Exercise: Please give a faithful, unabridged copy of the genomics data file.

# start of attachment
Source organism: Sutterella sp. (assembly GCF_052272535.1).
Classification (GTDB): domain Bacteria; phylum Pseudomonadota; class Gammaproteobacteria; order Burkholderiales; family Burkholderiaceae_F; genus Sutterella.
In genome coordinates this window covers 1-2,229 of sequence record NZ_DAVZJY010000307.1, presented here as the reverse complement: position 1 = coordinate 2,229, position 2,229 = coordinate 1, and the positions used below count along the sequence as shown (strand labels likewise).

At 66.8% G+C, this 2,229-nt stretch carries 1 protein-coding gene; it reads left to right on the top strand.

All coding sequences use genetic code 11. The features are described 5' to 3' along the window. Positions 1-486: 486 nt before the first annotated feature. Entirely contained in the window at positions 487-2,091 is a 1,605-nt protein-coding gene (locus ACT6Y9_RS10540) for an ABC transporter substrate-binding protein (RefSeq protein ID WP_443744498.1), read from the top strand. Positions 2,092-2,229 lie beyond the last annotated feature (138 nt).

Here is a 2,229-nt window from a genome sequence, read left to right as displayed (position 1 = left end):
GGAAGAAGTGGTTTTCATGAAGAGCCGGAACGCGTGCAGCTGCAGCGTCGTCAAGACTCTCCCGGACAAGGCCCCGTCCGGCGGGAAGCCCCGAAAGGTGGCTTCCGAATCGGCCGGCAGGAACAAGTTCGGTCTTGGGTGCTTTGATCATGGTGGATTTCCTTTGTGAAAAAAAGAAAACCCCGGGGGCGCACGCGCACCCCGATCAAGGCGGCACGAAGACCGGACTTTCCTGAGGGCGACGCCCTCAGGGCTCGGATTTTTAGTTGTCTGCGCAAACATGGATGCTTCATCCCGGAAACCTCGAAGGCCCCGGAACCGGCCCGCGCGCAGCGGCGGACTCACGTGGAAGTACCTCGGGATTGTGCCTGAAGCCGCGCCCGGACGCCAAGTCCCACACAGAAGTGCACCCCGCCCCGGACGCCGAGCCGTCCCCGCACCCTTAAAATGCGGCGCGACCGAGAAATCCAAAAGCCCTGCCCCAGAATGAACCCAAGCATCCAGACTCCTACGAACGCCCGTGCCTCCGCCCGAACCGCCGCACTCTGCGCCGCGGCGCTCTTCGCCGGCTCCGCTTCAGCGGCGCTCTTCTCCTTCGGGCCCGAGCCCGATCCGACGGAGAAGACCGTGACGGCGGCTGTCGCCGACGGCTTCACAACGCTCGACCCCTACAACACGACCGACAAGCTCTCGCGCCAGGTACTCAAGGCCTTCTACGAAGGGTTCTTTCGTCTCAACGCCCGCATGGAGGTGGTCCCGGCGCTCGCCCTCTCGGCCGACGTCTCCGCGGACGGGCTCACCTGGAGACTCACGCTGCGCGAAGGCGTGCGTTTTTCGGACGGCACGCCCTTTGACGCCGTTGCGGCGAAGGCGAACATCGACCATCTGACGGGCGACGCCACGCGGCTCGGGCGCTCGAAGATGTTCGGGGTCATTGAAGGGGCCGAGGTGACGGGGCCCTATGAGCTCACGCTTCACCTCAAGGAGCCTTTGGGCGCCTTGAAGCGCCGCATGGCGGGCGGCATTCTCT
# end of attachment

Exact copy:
Source organism: Sutterella sp. (assembly GCF_052272535.1).
Classification (GTDB): domain Bacteria; phylum Pseudomonadota; class Gammaproteobacteria; order Burkholderiales; family Burkholderiaceae_F; genus Sutterella.
In genome coordinates this window covers 1-2,229 of sequence record NZ_DAVZJY010000307.1, presented here as the reverse complement: position 1 = coordinate 2,229, position 2,229 = coordinate 1, and the positions used below count along the sequence as shown (strand labels likewise).

At 66.8% G+C, this 2,229-nt stretch carries 1 protein-coding gene; it reads left to right on the top strand.

All coding sequences use genetic code 11. The features are described 5' to 3' along the window. Positions 1-486: 486 nt before the first annotated feature. Entirely contained in the window at positions 487-2,091 is a 1,605-nt protein-coding gene (locus ACT6Y9_RS10540) for an ABC transporter substrate-binding protein (RefSeq protein ID WP_443744498.1), read from the top strand. Positions 2,092-2,229 lie beyond the last annotated feature (138 nt).

Here is a 2,229-nt window from a genome sequence, read left to right as displayed (position 1 = left end):
GGAAGAAGTGGTTTTCATGAAGAGCCGGAACGCGTGCAGCTGCAGCGTCGTCAAGACTCTCCCGGACAAGGCCCCGTCCGGCGGGAAGCCCCGAAAGGTGGCTTCCGAATCGGCCGGCAGGAACAAGTTCGGTCTTGGGTGCTTTGATCATGGTGGATTTCCTTTGTGAAAAAAAGAAAACCCCGGGGGCGCACGCGCACCCCGATCAAGGCGGCACGAAGACCGGACTTTCCTGAGGGCGACGCCCTCAGGGCTCGGATTTTTAGTTGTCTGCGCAAACATGGATGCTTCATCCCGGAAACCTCGAAGGCCCCGGAACCGGCCCGCGCGCAGCGGCGGACTCACGTGGAAGTACCTCGGGATTGTGCCTGAAGCCGCGCCCGGACGCCAAGTCCCACACAGAAGTGCACCCCGCCCCGGACGCCGAGCCGTCCCCGCACCCTTAAAATGCGGCGCGACCGAGAAATCCAAAAGCCCTGCCCCAGAATGAACCCAAGCATCCAGACTCCTACGAACGCCCGTGCCTCCGCCCGAACCGCCGCACTCTGCGCCGCGGCGCTCTTCGCCGGCTCCGCTTCAGCGGCGCTCTTCTCCTTCGGGCCCGAGCCCGATCCGACGGAGAAGACCGTGACGGCGGCTGTCGCCGACGGCTTCACAACGCTCGACCCCTACAACACGACCGACAAGCTCTCGCGCCAGGTACTCAAGGCCTTCTACGAAGGGTTCTTTCGTCTCAACGCCCGCATGGAGGTGGTCCCGGCGCTCGCCCTCTCGGCCGACGTCTCCGCGGACGGGCTCACCTGGAGACTCACGCTGCGCGAAGGCGTGCGTTTTTCGGACGGCACGCCCTTTGACGCCGTTGCGGCGAAGGCGAACATCGACCATCTGACGGGCGACGCCACGCGGCTCGGGCGCTCGAAGATGTTCGGGGTCATTGAAGGGGCCGAGGTGACGGGGCCCTATGAGCTCACGCTTCACCTCAAGGAGCCTTTGGGCGCCTTGAAGCGCCGCATGGCGGGCGGCATTCTCT